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Social distancing ends at 36,000 feet for most airlines now. Filling formerly empty seats will help Delta at a time when U.S. carriers are competing doggedly for travelers.

Delta Air Lines said on Wednesday it will stop blocking middle seats as of May 1, a move that will allow it to start selling more tickets on each flight at a time when travel demand is picking up as more Americans receive COVID-19 vaccines.

Atlanta-based Delta is now the only U.S. airline still limiting seat capacity on all the cabins of its planes to give passengers more space during the pandemic, though studies have shown that the risk of COVID-19 transmission in flight is low if everyone wears a mask.

The move comes as Delta has faced calls for a boycott over its stance on new voting restrictions passed last week in the state of Georgia, where it is one of the largest employers.

Related: What Delta Air Lines Gets Out of Still Keeping the Middle Seat Open

Delta Chief Executive Ed Bastian had praised aspects of the Republican-backed law but on Wednesday took a tougher stand against it.

“I need to make it crystal clear that the final bill is unacceptable and does not match Delta’s values,” Bastian said in a memo to employees.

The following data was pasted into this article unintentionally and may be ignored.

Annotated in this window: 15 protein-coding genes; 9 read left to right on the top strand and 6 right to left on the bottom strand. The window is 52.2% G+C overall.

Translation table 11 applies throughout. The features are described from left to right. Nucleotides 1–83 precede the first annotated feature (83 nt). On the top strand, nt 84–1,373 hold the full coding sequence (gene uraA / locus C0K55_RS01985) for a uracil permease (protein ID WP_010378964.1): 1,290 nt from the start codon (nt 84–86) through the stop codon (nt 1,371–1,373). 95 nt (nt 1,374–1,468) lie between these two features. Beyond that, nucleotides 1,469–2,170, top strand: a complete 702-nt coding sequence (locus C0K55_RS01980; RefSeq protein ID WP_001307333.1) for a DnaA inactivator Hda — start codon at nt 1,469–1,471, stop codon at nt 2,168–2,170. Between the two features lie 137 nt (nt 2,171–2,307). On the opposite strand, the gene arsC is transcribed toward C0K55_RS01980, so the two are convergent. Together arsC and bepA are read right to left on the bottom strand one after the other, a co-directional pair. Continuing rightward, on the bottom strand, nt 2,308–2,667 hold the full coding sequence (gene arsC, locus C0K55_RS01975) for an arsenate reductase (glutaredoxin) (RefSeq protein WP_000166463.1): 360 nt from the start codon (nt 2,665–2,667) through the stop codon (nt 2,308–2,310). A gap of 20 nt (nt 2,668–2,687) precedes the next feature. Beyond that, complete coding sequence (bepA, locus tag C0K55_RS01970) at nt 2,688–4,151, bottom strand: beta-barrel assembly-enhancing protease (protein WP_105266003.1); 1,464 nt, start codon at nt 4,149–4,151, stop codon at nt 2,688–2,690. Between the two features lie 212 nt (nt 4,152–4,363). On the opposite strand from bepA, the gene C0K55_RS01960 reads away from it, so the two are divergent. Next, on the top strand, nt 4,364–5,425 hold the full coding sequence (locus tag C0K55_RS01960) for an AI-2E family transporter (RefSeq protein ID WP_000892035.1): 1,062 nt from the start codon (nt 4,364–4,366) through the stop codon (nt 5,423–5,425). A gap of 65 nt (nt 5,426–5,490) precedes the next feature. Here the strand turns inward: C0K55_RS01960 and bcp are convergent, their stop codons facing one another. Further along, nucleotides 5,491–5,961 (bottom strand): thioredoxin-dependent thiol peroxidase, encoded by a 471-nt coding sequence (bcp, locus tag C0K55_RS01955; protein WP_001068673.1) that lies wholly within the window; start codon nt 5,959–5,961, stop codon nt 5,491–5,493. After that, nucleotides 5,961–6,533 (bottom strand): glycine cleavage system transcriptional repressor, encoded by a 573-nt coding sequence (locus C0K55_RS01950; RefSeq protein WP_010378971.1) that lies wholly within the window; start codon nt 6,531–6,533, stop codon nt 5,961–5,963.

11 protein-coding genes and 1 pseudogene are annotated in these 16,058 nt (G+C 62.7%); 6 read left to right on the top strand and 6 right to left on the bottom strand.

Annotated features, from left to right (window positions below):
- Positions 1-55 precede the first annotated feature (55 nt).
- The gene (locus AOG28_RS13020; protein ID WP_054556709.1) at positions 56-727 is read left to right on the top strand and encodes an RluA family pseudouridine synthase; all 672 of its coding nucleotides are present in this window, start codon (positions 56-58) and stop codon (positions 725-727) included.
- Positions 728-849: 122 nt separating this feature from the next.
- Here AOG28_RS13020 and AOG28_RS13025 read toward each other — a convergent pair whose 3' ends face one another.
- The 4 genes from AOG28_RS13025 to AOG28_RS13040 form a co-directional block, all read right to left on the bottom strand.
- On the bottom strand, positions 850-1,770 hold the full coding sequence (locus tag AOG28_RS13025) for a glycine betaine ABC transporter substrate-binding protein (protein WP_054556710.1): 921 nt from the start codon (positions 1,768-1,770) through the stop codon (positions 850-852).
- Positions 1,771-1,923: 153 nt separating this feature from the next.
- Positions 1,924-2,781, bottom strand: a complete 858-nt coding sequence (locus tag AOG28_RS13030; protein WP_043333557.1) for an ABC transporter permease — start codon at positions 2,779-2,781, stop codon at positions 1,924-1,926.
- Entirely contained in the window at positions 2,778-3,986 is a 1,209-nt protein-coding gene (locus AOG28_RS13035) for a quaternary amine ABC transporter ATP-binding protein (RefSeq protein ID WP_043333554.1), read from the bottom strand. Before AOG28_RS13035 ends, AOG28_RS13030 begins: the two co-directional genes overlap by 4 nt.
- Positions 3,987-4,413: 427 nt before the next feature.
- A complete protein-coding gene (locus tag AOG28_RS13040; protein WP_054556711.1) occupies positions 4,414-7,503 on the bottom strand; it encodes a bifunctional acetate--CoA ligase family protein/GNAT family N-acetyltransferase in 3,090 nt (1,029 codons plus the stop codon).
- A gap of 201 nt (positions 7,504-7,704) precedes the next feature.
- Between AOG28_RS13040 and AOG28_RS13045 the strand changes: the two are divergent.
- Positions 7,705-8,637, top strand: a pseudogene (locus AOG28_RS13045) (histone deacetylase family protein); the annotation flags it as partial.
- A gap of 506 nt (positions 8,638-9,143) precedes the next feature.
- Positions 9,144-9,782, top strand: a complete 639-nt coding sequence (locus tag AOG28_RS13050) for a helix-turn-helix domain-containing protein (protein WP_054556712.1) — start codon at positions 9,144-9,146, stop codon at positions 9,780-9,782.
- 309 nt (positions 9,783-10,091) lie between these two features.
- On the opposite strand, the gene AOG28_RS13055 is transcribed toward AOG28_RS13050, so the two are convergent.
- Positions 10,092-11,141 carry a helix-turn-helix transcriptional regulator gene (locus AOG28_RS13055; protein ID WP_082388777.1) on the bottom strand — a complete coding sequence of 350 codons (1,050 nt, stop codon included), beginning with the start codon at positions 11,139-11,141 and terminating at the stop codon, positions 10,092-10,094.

Delta’s decision to lift the middle seat block came alongside a series of other announcements, including the resumption of onboard snack and beverage service starting April 14.

The airline is also extending the validity of tickets expiring in 2021, and those bought this year, through the end of 2022, it said.

Shares of Delta were down 1.4% in morning trade, broadly in line with losses on the Dow Jones U.S. Airlines Index.


(Reporting by Tracy Rucinski in Chicago Editing by Chizu Nomiyama and Matthew Lewis)

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This article was written by Tracy Rucinski from Reuters and was legally licensed through the Industry Dive publisher network. Please direct all licensing questions to [email protected].


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Tags: airlines, coronavirus recovery, delta, delta air lines, Ed Bastian, middle seats

Photo credit: Delta Air Lines pre-flight cleaning crew members use electrostatic disinfection devices to clean an aircraft at JFK International Airport in New York in August 2020. The carrier said on Wednesday it will stop blocking middle seats as of May 1, a move that will allow it to start selling more seats. Shannon Stapleton / Reuters

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